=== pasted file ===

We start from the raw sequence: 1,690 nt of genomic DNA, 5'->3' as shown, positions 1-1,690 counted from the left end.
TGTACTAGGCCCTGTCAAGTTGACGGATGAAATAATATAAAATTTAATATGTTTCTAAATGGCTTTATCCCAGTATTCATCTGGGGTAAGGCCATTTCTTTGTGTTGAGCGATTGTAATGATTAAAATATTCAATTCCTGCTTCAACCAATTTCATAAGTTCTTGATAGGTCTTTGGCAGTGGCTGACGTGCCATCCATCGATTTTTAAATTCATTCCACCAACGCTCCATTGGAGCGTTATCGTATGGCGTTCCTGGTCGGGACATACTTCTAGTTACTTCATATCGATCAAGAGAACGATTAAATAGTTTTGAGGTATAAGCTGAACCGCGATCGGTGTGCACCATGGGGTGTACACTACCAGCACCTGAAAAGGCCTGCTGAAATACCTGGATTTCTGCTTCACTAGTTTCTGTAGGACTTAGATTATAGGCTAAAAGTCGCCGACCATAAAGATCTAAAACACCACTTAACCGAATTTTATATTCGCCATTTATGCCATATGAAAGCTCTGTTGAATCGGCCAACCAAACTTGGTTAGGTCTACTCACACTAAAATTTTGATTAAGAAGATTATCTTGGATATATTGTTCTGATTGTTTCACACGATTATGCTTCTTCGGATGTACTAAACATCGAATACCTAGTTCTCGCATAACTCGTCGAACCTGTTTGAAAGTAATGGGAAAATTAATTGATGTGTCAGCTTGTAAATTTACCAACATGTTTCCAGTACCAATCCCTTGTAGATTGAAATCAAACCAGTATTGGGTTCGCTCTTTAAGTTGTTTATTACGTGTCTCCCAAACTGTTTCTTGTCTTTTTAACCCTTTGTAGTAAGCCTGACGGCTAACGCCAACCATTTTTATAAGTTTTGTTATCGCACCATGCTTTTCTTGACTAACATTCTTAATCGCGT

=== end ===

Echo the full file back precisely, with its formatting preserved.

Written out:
We start from the raw sequence: 1,690 nt of genomic DNA, 5'->3' as shown, positions 1-1,690 counted from the left end.
TGTACTAGGCCCTGTCAAGTTGACGGATGAAATAATATAAAATTTAATATGTTTCTAAATGGCTTTATCCCAGTATTCATCTGGGGTAAGGCCATTTCTTTGTGTTGAGCGATTGTAATGATTAAAATATTCAATTCCTGCTTCAACCAATTTCATAAGTTCTTGATAGGTCTTTGGCAGTGGCTGACGTGCCATCCATCGATTTTTAAATTCATTCCACCAACGCTCCATTGGAGCGTTATCGTATGGCGTTCCTGGTCGGGACATACTTCTAGTTACTTCATATCGATCAAGAGAACGATTAAATAGTTTTGAGGTATAAGCTGAACCGCGATCGGTGTGCACCATGGGGTGTACACTACCAGCACCTGAAAAGGCCTGCTGAAATACCTGGATTTCTGCTTCACTAGTTTCTGTAGGACTTAGATTATAGGCTAAAAGTCGCCGACCATAAAGATCTAAAACACCACTTAACCGAATTTTATATTCGCCATTTATGCCATATGAAAGCTCTGTTGAATCGGCCAACCAAACTTGGTTAGGTCTACTCACACTAAAATTTTGATTAAGAAGATTATCTTGGATATATTGTTCTGATTGTTTCACACGATTATGCTTCTTCGGATGTACTAAACATCGAATACCTAGTTCTCGCATAACTCGTCGAACCTGTTTGAAAGTAATGGGAAAATTAATTGATGTGTCAGCTTGTAAATTTACCAACATGTTTCCAGTACCAATCCCTTGTAGATTGAAATCAAACCAGTATTGGGTTCGCTCTTTAAGTTGTTTATTACGTGTCTCCCAAACTGTTTCTTGTCTTTTTAACCCTTTGTAGTAAGCCTGACGGCTAACGCCAACCATTTTTATAAGTTTTGTTATCGCACCATGCTTTTCTTGACTAACATTCTTAATCGCGT